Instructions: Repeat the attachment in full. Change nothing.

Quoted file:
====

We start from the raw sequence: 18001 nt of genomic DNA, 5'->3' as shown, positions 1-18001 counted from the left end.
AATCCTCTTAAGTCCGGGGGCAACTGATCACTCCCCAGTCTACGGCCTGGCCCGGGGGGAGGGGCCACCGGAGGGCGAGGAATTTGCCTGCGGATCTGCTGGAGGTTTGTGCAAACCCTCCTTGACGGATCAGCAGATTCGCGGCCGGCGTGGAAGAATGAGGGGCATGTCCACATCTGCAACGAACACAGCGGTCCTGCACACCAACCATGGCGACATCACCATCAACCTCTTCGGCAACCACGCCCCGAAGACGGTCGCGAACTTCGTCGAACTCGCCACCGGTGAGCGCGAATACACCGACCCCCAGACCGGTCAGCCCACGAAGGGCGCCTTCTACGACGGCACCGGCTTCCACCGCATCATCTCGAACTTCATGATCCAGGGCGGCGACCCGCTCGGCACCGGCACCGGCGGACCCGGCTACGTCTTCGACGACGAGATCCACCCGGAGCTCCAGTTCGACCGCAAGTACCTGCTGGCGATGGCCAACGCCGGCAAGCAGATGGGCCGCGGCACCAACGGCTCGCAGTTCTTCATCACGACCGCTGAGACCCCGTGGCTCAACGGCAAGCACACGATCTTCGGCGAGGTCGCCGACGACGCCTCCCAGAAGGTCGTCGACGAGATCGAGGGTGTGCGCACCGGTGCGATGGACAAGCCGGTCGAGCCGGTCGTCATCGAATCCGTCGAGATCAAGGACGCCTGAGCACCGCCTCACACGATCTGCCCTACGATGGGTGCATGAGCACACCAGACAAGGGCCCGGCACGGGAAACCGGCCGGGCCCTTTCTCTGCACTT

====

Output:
We start from the raw sequence: 18001 nt of genomic DNA, 5'->3' as shown, positions 1-18001 counted from the left end.
AATCCTCTTAAGTCCGGGGGCAACTGATCACTCCCCAGTCTACGGCCTGGCCCGGGGGGAGGGGCCACCGGAGGGCGAGGAATTTGCCTGCGGATCTGCTGGAGGTTTGTGCAAACCCTCCTTGACGGATCAGCAGATTCGCGGCCGGCGTGGAAGAATGAGGGGCATGTCCACATCTGCAACGAACACAGCGGTCCTGCACACCAACCATGGCGACATCACCATCAACCTCTTCGGCAACCACGCCCCGAAGACGGTCGCGAACTTCGTCGAACTCGCCACCGGTGAGCGCGAATACACCGACCCCCAGACCGGTCAGCCCACGAAGGGCGCCTTCTACGACGGCACCGGCTTCCACCGCATCATCTCGAACTTCATGATCCAGGGCGGCGACCCGCTCGGCACCGGCACCGGCGGACCCGGCTACGTCTTCGACGACGAGATCCACCCGGAGCTCCAGTTCGACCGCAAGTACCTGCTGGCGATGGCCAACGCCGGCAAGCAGATGGGCCGCGGCACCAACGGCTCGCAGTTCTTCATCACGACCGCTGAGACCCCGTGGCTCAACGGCAAGCACACGATCTTCGGCGAGGTCGCCGACGACGCCTCCCAGAAGGTCGTCGACGAGATCGAGGGTGTGCGCACCGGTGCGATGGACAAGCCGGTCGAGCCGGTCGTCATCGAATCCGTCGAGATCAAGGACGCCTGAGCACCGCCTCACACGATCTGCCCTACGATGGGTGCATGAGCACACCAGACAAGGGCCCGGCACGGGAAACCGGCCGGGCCCTTTCTCTGCACTT